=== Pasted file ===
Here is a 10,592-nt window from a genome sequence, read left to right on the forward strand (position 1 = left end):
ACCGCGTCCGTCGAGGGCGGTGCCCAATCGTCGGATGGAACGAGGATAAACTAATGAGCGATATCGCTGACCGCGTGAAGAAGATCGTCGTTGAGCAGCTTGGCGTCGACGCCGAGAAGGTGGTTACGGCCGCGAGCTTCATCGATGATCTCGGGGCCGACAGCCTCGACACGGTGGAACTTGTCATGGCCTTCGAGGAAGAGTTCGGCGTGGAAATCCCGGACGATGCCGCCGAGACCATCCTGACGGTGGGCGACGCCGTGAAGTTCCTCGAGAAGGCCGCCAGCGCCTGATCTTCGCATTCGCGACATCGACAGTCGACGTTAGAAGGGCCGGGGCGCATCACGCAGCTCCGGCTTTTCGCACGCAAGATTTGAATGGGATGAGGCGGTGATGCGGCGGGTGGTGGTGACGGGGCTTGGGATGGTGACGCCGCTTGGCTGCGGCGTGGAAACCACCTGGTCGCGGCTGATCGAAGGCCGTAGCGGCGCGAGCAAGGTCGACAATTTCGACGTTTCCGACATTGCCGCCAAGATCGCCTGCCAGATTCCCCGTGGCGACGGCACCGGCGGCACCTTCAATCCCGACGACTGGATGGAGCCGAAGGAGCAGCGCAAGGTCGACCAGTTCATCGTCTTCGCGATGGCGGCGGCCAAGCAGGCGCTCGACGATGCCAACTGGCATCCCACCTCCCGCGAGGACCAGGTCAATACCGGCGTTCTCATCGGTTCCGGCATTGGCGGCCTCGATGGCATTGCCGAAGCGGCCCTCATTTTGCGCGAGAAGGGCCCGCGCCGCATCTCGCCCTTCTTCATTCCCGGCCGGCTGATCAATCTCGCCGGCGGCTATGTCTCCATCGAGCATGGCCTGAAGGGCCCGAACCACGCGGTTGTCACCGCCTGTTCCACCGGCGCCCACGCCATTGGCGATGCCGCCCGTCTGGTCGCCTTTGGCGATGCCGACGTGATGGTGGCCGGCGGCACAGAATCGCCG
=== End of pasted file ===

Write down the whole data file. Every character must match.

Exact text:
Here is a 10,592-nt window from a genome sequence, read left to right on the forward strand (position 1 = left end):
ACCGCGTCCGTCGAGGGCGGTGCCCAATCGTCGGATGGAACGAGGATAAACTAATGAGCGATATCGCTGACCGCGTGAAGAAGATCGTCGTTGAGCAGCTTGGCGTCGACGCCGAGAAGGTGGTTACGGCCGCGAGCTTCATCGATGATCTCGGGGCCGACAGCCTCGACACGGTGGAACTTGTCATGGCCTTCGAGGAAGAGTTCGGCGTGGAAATCCCGGACGATGCCGCCGAGACCATCCTGACGGTGGGCGACGCCGTGAAGTTCCTCGAGAAGGCCGCCAGCGCCTGATCTTCGCATTCGCGACATCGACAGTCGACGTTAGAAGGGCCGGGGCGCATCACGCAGCTCCGGCTTTTCGCACGCAAGATTTGAATGGGATGAGGCGGTGATGCGGCGGGTGGTGGTGACGGGGCTTGGGATGGTGACGCCGCTTGGCTGCGGCGTGGAAACCACCTGGTCGCGGCTGATCGAAGGCCGTAGCGGCGCGAGCAAGGTCGACAATTTCGACGTTTCCGACATTGCCGCCAAGATCGCCTGCCAGATTCCCCGTGGCGACGGCACCGGCGGCACCTTCAATCCCGACGACTGGATGGAGCCGAAGGAGCAGCGCAAGGTCGACCAGTTCATCGTCTTCGCGATGGCGGCGGCCAAGCAGGCGCTCGACGATGCCAACTGGCATCCCACCTCCCGCGAGGACCAGGTCAATACCGGCGTTCTCATCGGTTCCGGCATTGGCGGCCTCGATGGCATTGCCGAAGCGGCCCTCATTTTGCGCGAGAAGGGCCCGCGCCGCATCTCGCCCTTCTTCATTCCCGGCCGGCTGATCAATCTCGCCGGCGGCTATGTCTCCATCGAGCATGGCCTGAAGGGCCCGAACCACGCGGTTGTCACCGCCTGTTCCACCGGCGCCCACGCCATTGGCGATGCCGCCCGTCTGGTCGCCTTTGGCGATGCCGACGTGATGGTGGCCGGCGGCACAGAATCGCCG